11. Taking photographs twice a year, in leaf and out of leaf if a deciduous tree. This is to let you see the development of the tree.
  12. Protection in cooler climates over winter or on high elevations on cooler climates throughout the year where frost can hit any time in the year.

Article written by Craig Coussins and from his fourth book, Bonsai Masterclass-available from Amazon.

Craig Coussins  designs a Hinoki Cypress

It does not matter what the tree is that you design but this example shows the potential of a basic garden plant into a Bonsai.

Hinoki Cypress-Chamaecyparis obtusa. This was  designed at the Mid Atlantic Bonsai Societies. The bush was grown as a garden plant but was purchased to make a Bonsai. I spent the previous day preparing the tree, wiring all the branches etc, which left me time to explain what I was doing and how I was to do it. I believe that many potentially good Bonsai are lost when not enough effort is put into the demonstration. When I am privileged to be invited for a major event I insist on getting the previous day to prep large material and take the time to study it. Its not about showing off and making a bonsai suddenly appear in an hour. Its about creating art and making sure that it stays alive at the end of it. Perhaps entertaining my audience as well. Cant do those if I am not sure what I want to do with the material. I enjoy finding the tree in the wood!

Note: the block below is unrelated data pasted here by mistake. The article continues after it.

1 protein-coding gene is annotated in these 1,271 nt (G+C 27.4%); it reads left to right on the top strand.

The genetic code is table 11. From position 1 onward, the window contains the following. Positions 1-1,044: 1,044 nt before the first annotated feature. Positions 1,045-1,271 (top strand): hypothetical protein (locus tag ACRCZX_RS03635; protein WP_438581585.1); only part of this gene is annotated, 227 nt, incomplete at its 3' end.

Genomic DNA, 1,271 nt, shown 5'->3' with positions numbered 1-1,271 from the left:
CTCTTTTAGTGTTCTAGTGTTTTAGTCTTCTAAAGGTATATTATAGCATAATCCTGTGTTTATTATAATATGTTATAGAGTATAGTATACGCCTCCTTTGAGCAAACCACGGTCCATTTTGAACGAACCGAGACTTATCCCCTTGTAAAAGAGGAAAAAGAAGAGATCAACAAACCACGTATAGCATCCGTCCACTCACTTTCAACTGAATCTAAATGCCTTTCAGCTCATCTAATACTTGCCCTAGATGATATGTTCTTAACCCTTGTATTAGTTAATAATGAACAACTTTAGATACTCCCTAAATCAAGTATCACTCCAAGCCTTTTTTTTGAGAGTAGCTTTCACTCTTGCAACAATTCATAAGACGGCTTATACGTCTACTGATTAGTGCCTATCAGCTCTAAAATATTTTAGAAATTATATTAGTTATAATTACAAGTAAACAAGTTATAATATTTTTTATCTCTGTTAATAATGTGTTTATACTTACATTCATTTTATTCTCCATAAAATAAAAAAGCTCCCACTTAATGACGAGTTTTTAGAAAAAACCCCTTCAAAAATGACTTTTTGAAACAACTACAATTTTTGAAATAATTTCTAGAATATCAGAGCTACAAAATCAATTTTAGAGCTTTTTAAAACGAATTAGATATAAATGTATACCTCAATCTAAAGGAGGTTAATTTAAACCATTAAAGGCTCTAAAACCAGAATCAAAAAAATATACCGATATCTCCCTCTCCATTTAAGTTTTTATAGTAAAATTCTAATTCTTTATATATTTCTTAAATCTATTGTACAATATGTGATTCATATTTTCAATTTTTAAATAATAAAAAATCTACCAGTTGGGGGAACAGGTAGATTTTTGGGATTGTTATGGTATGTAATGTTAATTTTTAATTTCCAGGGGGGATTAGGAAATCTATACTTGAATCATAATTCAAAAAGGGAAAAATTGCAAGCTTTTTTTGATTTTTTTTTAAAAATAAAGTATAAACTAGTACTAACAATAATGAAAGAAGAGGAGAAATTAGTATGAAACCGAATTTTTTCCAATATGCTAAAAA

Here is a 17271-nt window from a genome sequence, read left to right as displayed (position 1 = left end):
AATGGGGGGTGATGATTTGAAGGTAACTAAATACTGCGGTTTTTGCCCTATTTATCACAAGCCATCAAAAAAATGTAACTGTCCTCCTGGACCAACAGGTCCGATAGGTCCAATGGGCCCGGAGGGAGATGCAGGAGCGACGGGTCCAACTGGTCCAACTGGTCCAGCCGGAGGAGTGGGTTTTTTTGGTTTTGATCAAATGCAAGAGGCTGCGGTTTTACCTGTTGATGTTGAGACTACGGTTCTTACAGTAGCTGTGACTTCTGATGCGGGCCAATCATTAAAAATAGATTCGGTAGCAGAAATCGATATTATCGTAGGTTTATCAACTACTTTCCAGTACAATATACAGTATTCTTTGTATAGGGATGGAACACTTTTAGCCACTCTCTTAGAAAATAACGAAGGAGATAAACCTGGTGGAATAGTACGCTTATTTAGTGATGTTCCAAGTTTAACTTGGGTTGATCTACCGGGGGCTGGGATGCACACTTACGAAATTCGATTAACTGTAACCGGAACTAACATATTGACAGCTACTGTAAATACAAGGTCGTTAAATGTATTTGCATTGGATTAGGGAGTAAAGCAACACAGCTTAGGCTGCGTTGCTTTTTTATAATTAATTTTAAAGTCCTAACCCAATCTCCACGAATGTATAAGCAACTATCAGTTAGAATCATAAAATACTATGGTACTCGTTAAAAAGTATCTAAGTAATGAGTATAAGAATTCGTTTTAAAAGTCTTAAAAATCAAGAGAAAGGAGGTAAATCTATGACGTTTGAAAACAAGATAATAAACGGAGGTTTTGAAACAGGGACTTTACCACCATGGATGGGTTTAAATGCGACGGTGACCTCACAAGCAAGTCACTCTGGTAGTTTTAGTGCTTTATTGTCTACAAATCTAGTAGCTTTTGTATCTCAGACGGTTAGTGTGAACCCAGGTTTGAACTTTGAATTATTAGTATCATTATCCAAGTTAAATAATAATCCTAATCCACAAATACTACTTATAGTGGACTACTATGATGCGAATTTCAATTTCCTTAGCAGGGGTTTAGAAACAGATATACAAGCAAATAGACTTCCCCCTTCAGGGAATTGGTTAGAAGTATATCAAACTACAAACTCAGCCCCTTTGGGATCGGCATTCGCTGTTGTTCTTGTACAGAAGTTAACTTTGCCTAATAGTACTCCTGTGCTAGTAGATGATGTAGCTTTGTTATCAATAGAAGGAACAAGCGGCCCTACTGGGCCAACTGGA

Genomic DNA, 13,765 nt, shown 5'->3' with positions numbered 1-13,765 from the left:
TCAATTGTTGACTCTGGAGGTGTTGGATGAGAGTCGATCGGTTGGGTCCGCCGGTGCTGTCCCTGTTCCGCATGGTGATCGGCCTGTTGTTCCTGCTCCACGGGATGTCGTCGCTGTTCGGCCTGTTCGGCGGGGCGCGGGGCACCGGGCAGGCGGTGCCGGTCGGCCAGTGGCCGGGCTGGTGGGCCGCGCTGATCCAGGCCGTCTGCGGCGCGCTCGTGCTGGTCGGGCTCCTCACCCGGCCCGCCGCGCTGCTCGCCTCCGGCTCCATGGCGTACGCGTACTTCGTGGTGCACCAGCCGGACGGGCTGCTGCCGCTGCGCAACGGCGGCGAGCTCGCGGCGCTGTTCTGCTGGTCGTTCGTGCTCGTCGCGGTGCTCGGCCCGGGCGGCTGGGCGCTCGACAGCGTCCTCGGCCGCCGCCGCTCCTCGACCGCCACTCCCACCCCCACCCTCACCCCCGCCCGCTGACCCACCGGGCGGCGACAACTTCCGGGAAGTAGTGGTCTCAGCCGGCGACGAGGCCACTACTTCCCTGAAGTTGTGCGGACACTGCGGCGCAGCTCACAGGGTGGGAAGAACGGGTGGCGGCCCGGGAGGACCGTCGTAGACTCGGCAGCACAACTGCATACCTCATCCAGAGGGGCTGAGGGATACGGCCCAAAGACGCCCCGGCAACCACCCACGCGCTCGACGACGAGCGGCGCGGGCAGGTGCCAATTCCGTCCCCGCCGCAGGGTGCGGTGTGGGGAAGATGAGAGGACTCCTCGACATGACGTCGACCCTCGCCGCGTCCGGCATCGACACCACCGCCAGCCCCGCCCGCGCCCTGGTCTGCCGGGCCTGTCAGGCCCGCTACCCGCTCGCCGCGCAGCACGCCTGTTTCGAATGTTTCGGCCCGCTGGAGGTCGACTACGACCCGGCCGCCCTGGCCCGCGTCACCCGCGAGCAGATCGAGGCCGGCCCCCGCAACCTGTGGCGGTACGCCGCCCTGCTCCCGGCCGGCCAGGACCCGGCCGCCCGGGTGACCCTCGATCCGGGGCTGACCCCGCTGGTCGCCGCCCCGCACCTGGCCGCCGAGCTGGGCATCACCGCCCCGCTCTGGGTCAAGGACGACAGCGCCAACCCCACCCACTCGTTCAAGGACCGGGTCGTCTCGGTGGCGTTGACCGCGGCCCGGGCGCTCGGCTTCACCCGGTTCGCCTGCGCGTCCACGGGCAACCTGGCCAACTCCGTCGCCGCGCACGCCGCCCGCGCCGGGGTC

Images are in Sequence see my website

There are a number of other stylings here

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Watering-essential information

Elm-forest-by-Craig-1992I would like to go into this with a little more depth, as it is very important. One of the big killers of bonsai in incorrect watering. I am sometimes weary of people that still wish to immerse pots into buckets of water in every case or do not think it’s necessary to mist the foliage.  After nearly thirty years I probably manage the watering side fairly well – or at least my wife does these days, if I am  away teaching somewhere in the world.

The roots may become either dried or rotten because of too little water or too much water.

A free draining soil will assist in the transition of water through the pot. A compacted soil is obvious as water will collect on the surface. Ideally, when you water the Bonsai the water will flow freely through the soil.

Keep the soil moist in the summer but water less in winter. In winter just keep the soil damp and do not let it dry out.  Bonsai is not a cactus and needs a damp soil to keep the roots alive through its dormant period.

In most cool to temperate climates, watering once a day during the growing period is enough, but just check your soil. In hotter months watering will need to be done up to three times a day. If in a hot country, leave the trees in some shade for part of the day to keep the tree cooler. In some countries hot winds can also damage the tree by drying it out very quickly.

If your soils surface is looking a bit on the light coloured side it’s probably dry. However check just under the surface.

How to water your Bonsai.